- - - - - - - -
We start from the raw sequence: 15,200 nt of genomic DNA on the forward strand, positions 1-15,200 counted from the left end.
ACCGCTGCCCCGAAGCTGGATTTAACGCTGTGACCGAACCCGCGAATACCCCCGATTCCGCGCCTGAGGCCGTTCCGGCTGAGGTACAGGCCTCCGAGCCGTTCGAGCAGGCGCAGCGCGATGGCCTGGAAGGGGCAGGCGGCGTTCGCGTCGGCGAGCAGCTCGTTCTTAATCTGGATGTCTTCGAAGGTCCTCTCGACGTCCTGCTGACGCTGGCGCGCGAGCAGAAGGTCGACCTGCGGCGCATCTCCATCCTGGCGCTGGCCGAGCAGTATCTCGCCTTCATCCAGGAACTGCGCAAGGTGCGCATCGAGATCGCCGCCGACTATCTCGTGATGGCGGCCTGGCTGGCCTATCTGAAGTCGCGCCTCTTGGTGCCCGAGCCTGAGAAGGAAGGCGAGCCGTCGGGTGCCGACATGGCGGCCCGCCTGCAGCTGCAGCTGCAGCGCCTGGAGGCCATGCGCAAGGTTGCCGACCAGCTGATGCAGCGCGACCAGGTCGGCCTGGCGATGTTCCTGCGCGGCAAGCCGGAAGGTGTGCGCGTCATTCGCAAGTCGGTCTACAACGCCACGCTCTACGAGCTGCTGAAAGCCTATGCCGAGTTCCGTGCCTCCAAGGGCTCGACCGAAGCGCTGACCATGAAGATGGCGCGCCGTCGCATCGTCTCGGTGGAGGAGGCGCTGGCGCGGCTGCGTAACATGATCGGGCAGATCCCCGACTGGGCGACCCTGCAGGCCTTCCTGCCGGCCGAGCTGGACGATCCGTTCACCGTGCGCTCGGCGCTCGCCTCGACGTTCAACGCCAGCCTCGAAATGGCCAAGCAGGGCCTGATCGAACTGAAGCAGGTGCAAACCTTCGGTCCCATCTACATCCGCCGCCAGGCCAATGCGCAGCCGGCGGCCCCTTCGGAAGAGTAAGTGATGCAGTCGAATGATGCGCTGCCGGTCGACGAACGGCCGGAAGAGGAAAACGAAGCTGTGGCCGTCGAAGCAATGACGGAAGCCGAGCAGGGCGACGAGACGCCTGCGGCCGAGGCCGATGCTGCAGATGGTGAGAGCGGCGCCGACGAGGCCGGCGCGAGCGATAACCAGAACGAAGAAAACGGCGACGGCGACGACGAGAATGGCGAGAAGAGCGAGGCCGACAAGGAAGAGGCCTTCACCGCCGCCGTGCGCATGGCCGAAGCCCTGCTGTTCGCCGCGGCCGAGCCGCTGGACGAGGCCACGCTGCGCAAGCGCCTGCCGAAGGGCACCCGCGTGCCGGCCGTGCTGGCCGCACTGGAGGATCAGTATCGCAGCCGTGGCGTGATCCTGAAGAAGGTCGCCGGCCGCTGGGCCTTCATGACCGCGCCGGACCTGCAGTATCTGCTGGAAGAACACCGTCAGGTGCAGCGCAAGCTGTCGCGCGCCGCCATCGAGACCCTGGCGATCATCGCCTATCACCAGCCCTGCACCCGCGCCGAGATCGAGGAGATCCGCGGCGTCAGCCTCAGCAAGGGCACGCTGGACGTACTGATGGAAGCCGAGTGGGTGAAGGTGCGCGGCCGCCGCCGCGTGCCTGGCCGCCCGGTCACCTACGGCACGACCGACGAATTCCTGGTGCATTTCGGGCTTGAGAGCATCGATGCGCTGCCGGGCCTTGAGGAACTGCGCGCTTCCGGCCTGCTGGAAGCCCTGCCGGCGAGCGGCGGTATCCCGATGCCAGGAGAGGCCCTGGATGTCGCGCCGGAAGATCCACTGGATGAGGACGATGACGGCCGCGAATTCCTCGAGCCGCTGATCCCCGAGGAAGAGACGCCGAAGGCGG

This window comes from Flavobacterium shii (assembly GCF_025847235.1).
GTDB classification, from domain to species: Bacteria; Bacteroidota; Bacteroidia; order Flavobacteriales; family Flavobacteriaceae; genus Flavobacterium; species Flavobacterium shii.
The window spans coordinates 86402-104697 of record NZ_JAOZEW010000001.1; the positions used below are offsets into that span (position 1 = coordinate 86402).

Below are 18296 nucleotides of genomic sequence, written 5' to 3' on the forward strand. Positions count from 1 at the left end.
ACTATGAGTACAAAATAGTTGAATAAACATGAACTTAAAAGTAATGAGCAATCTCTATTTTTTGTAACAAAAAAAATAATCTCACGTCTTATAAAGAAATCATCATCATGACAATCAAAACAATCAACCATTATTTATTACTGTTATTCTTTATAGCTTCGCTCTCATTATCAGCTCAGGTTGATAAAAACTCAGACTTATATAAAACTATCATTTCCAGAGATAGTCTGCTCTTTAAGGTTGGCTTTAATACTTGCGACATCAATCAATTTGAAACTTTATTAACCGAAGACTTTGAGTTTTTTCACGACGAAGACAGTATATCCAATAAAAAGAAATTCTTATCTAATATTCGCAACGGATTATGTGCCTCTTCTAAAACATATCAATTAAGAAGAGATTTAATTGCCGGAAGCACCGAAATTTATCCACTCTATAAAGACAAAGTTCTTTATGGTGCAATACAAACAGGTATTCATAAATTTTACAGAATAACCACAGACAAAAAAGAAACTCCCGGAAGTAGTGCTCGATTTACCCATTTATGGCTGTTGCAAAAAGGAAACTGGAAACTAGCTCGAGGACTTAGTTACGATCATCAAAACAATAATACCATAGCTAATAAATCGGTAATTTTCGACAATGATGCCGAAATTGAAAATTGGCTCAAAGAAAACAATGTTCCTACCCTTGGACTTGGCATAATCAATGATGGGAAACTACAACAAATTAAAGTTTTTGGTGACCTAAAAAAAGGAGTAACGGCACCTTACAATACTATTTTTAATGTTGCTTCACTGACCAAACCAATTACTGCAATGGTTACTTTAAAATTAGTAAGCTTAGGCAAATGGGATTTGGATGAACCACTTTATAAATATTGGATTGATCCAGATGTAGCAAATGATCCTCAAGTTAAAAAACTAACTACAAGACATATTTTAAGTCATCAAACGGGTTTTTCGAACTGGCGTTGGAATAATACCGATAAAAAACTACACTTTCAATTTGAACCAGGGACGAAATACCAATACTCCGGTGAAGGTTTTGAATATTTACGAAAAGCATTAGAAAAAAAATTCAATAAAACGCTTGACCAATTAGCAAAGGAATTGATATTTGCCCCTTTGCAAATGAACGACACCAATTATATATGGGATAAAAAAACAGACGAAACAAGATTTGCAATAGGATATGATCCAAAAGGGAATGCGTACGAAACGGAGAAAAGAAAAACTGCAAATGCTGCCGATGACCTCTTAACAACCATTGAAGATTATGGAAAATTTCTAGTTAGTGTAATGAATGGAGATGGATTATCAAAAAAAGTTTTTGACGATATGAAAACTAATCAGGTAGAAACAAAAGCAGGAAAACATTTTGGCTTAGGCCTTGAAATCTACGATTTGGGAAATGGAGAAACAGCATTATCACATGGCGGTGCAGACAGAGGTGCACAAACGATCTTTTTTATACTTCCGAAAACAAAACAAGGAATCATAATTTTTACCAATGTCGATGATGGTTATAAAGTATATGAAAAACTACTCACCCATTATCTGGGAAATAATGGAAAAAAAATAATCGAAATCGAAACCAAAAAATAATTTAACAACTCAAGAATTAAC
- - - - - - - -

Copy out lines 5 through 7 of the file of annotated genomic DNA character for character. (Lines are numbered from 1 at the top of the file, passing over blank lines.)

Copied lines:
The window spans coordinates 86402-104697 of record NZ_JAOZEW010000001.1; the positions used below are offsets into that span (position 1 = coordinate 86402).

Below are 18296 nucleotides of genomic sequence, written 5' to 3' on the forward strand. Positions count from 1 at the left end.
ACTATGAGTACAAAATAGTTGAATAAACATGAACTTAAAAGTAATGAGCAATCTCTATTTTTTGTAACAAAAAAAATAATCTCACGTCTTATAAAGAAATCATCATCATGACAATCAAAACAATCAACCATTATTTATTACTGTTATTCTTTATAGCTTCGCTCTCATTATCAGCTCAGGTTGATAAAAACTCAGACTTATATAAAACTATCATTTCCAGAGATAGTCTGCTCTTTAAGGTTGGCTTTAATACTTGCGACATCAATCAATTTGAAACTTTATTAACCGAAGACTTTGAGTTTTTTCACGACGAAGACAGTATATCCAATAAAAAGAAATTCTTATCTAATATTCGCAACGGATTATGTGCCTCTTCTAAAACATATCAATTAAGAAGAGATTTAATTGCCGGAAGCACCGAAATTTATCCACTCTATAAAGACAAAGTTCTTTATGGTGCAATACAAACAGGTATTCATAAATTTTACAGAATAACCACAGACAAAAAAGAAACTCCCGGAAGTAGTGCTCGATTTACCCATTTATGGCTGTTGCAAAAAGGAAACTGGAAACTAGCTCGAGGACTTAGTTACGATCATCAAAACAATAATACCATAGCTAATAAATCGGTAATTTTCGACAATGATGCCGAAATTGAAAATTGGCTCAAAGAAAACAATGTTCCTACCCTTGGACTTGGCATAATCAATGATGGGAAACTACAACAAATTAAAGTTTTTGGTGACCTAAAAAAAGGAGTAACGGCACCTTACAATACTATTTTTAATGTTGCTTCACTGACCAAACCAATTACTGCAATGGTTACTTTAAAATTAGTAAGCTTAGGCAAATGGGATTTGGATGAACCACTTTATAAATATTGGATTGATCCAGATGTAGCAAATGATCCTCAAGTTAAAAAACTAACTACAAGACATATTTTAAGTCATCAAACGGGTTTTTCGAACTGGCGTTGGAATAATACCGATAAAAAACTACACTTTCAATTTGAACCAGGGACGAAATACCAATACTCCGGTGAAGGTTTTGAATATTTACGAAAAGCATTAGAAAAAAAATTCAATAAAACGCTTGACCAATTAGCAAAGGAATTGATATTTGCCCCTTTGCAAATGAACGACACCAATTATATATGGGATAAAAAAACAGACGAAACAAGATTTGCAATAGGATATGATCCAAAAGGGAATGCGTACGAAACGGAGAAAAGAAAAACTGCAAATGCTGCCGATGACCTCTTAACAACCATTGAAGATTATGGAAAATTTCTAGTTAGTGTAATGAATGGAGATGGATTATCAAAAAAAGTTTTTGACGATATGAAAACTAATCAGGTAGAAACAAAAGCAGGAAAACATTTTGGCTTAGGCCTTGAAATCTACGATTTGGGAAATGGAGAAACAGCATTATCACATGGCGGTGCAGACAGAGGTGCACAAACGATCTTTTTTATACTTCCGAAAACAAAACAAGGAATCATAATTTTTACCAATGTCGATGATGGTTATAAAGTATATGAAAAACTACTCACCCATTATCTGGGAAATAATGGAAAAAAAATAATCGAAATCGAAACCAAAAAATAATTTAACAACTCAAGAATTAAC